So I’ll go to London. My Mum might worry a little bit, though logic will tell her that I could just as easily go into our city centre and be caught up in something there. I’ll likely be on the tube, riding the escalator singing the “London Underground” song in my head. I will be that annoying Scottish lass who totally ignores the proper London etiquette and smiles at strangers, tries to engage them in conversation and thanks TfL staff. But don’t worry Londoners: I won’t do what really annoys you… I’ll have my oyster card ready BEFORE I get to the ticket barriers. 😉

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In all seriousness…let’s remember that acts of evil, acts of hate, acts of violence have been happening since humans roamed the earth trying to exert their power over other humans. It is heinous. It is awful. And we must raise our children to understand these power dynamics, to recognise their privilege and how they should not use it to continue the oppression of others. We must raise our children to love.

To everyone who has been affected by events led by people trying to divide us and kill the good in this world. I’m thinking of you.

I’m also going to keep calm and carry on.

Because it’s exactly what they don’t want me to do.

Adam Hills is an Aussie, but a lot of us Edinburgers have loved him since he first came to perform at the Edinburgh Festival Fringe a couple of decades ago. I pretty much see his and his wife’s shows every year they are here. What he said on his show, The Last Leg I think really does reflect the sentiment of most Brits I know. (Just a heads up, there is a swear word that rhymes with ‘buck’ in his rant if you are offended by curse words).

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Much love,

The Chatty Brunette Koala who intends to keep using her Transport for London Oyster Card x

The one where I’m glad I bought the Kleenex that was on offer…

Photo on 01-06-2017 at 23.22

I was about to start getting back to how I used to blog. Job hunting has become such a huge part of my life, I actually had to stop myself going into places that had ‘Staff Wanted’ signs and every evening I’m still reaching for my laptop to go on websites looking for jobs and will be clicking on links before I realise “Oh yeah…I don’t need to do that anymore!”

I have 3 days off this week, the first two were used to schedule meetings and appointments that I’ve had to put off for ages and to catch up with a friend who’s about to move South. I’m now house sitting while my Mum and her husband are on holiday which means I have a house to myself and the use of a car. Today I finally felt my body starting to relax…and in true BK style, as the day has gone on I’ve got steadily more and more filled with snot. Yep. I’ve got that cold people. (My friends Ruth and Lynn have reported colds too and starting to wonder if they can actually be passed through facetime. Ha ha!)

Not to worry, this Girl Guide is always prepared – she saw boxes of tissues on offer a while ago and bought them because she knew they’d get used at some point when she next caught a cold. And hey, when you work with children, you know it’s inevitable that it will happen!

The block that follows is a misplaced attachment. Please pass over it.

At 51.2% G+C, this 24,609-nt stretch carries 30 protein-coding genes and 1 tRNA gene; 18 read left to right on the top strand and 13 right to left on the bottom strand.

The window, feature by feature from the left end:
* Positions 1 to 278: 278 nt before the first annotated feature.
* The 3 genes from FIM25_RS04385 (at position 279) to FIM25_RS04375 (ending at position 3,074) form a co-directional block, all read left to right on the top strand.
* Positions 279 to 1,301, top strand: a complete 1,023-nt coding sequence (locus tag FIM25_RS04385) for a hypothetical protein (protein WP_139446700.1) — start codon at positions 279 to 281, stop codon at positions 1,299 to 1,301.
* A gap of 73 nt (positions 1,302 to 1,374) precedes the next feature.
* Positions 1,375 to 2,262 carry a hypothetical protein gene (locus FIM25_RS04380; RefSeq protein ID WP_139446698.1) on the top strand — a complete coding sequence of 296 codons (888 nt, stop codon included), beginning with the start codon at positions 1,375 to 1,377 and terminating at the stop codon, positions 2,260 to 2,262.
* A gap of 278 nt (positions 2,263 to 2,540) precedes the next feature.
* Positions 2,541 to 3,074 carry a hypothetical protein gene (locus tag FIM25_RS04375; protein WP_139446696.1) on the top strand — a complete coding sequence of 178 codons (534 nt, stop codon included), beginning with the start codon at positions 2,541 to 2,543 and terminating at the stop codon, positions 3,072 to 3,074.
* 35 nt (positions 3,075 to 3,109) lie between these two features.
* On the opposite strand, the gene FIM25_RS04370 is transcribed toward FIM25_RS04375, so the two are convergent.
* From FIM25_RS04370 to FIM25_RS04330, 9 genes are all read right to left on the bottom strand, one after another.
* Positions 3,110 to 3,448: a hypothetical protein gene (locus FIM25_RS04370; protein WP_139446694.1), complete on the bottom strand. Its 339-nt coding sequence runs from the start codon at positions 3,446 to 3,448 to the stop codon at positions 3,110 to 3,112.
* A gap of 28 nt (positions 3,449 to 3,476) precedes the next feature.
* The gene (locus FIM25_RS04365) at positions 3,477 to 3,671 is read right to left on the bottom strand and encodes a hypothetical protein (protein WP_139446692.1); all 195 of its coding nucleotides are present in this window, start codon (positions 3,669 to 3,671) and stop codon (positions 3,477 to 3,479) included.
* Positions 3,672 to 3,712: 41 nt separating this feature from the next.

And I’ve got my food shop in, paid my rent, bought s’mores supplies for the next campfire, put the dishwasher on, done all my laundry and I’m almost caught up with The Good Fight. In case the parentals have discovered my blog…yes. I remembered to put your bins out. And I’ve thought of about another page worth of stuff that I should put on my ‘to-do list’ for the next fortnight. So all in all, I feel like I got quite a few things accomplished before I have to go back to work for the weekend.

And one of those things on the to-do list is….WRITE THE POST ABOUT THE ETHICAL MAKE UP!

🙂

The one where the door finally opens…

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And so hopefully it’s now ok to share with you some news. If you’ve followed me from Musings of a Koala to Learning from Sophie to here, you’ll have known me for close to 10 years. You’ll know my journey and that it’s been somewhat tumultuous. Some of you knew me, supported me and prayed for me when I made the decision to go out to South Africa in 2009. Some of you even remember the jokey pictures a few friends and I had about a camper van and doing church on the beach. You’ve been there when I was asked to speak at conferences and FREAKED OUT about it. You let me into your homes when I was a total stranger to you when I went on my road trip around the UK in my first summer working as a partner for the pregnancy crisis centres network. You were there when I struggled to lead worship. You joined me in praying for people who were very sick. You signed up to be organ donors. You joined in with Airmail Christmas. You cheered me on when I went back to Girlguiding, and then when I went back to university. You were there for me when I lost my job. And lots of you have been there to encourage me for the last 3 years where I’ve faced rejection, after rejection to the point where I wondered if there was even a point of still living.

Apparently jobs are like buses…you wait for 3 years and then two come at once.

They were both jobs I really wanted, but never dreamed I’d get offered both. What is more amazing is they are both part-time, so I can DO both!